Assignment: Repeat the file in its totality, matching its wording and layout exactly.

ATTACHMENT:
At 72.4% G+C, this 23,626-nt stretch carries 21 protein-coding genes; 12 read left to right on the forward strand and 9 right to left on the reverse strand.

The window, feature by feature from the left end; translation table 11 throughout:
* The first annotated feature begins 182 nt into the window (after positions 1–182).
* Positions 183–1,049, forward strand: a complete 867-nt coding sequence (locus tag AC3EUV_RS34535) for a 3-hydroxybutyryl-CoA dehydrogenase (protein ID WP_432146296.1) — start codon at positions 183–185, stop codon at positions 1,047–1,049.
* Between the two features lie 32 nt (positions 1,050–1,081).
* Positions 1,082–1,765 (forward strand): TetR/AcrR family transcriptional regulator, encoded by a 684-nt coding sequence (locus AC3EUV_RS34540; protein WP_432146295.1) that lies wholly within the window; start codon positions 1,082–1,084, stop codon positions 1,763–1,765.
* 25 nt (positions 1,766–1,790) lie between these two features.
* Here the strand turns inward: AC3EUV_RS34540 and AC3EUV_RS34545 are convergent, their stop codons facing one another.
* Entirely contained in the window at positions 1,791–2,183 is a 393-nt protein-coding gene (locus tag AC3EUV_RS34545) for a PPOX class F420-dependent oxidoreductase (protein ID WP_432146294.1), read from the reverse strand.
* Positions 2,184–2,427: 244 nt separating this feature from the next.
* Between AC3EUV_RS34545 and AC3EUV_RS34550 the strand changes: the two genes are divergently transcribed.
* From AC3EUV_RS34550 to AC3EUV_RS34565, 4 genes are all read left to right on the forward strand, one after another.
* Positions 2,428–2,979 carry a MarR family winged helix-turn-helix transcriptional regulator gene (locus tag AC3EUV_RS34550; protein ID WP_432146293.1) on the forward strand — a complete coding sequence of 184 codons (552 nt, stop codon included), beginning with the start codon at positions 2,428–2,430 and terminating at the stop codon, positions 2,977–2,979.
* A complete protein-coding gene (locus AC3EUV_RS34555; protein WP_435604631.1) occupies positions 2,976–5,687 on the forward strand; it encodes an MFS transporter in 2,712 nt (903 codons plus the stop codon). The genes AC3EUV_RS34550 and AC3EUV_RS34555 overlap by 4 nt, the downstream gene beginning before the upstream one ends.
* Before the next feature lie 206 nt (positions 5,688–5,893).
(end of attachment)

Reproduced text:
At 72.4% G+C, this 23,626-nt stretch carries 21 protein-coding genes; 12 read left to right on the forward strand and 9 right to left on the reverse strand.

The window, feature by feature from the left end; translation table 11 throughout:
* The first annotated feature begins 182 nt into the window (after positions 1–182).
* Positions 183–1,049, forward strand: a complete 867-nt coding sequence (locus tag AC3EUV_RS34535) for a 3-hydroxybutyryl-CoA dehydrogenase (protein ID WP_432146296.1) — start codon at positions 183–185, stop codon at positions 1,047–1,049.
* Between the two features lie 32 nt (positions 1,050–1,081).
* Positions 1,082–1,765 (forward strand): TetR/AcrR family transcriptional regulator, encoded by a 684-nt coding sequence (locus AC3EUV_RS34540; protein WP_432146295.1) that lies wholly within the window; start codon positions 1,082–1,084, stop codon positions 1,763–1,765.
* 25 nt (positions 1,766–1,790) lie between these two features.
* Here the strand turns inward: AC3EUV_RS34540 and AC3EUV_RS34545 are convergent, their stop codons facing one another.
* Entirely contained in the window at positions 1,791–2,183 is a 393-nt protein-coding gene (locus tag AC3EUV_RS34545) for a PPOX class F420-dependent oxidoreductase (protein ID WP_432146294.1), read from the reverse strand.
* Positions 2,184–2,427: 244 nt separating this feature from the next.
* Between AC3EUV_RS34545 and AC3EUV_RS34550 the strand changes: the two genes are divergently transcribed.
* From AC3EUV_RS34550 to AC3EUV_RS34565, 4 genes are all read left to right on the forward strand, one after another.
* Positions 2,428–2,979 carry a MarR family winged helix-turn-helix transcriptional regulator gene (locus tag AC3EUV_RS34550; protein ID WP_432146293.1) on the forward strand — a complete coding sequence of 184 codons (552 nt, stop codon included), beginning with the start codon at positions 2,428–2,430 and terminating at the stop codon, positions 2,977–2,979.
* A complete protein-coding gene (locus AC3EUV_RS34555; protein WP_435604631.1) occupies positions 2,976–5,687 on the forward strand; it encodes an MFS transporter in 2,712 nt (903 codons plus the stop codon). The genes AC3EUV_RS34550 and AC3EUV_RS34555 overlap by 4 nt, the downstream gene beginning before the upstream one ends.
* Before the next feature lie 206 nt (positions 5,688–5,893).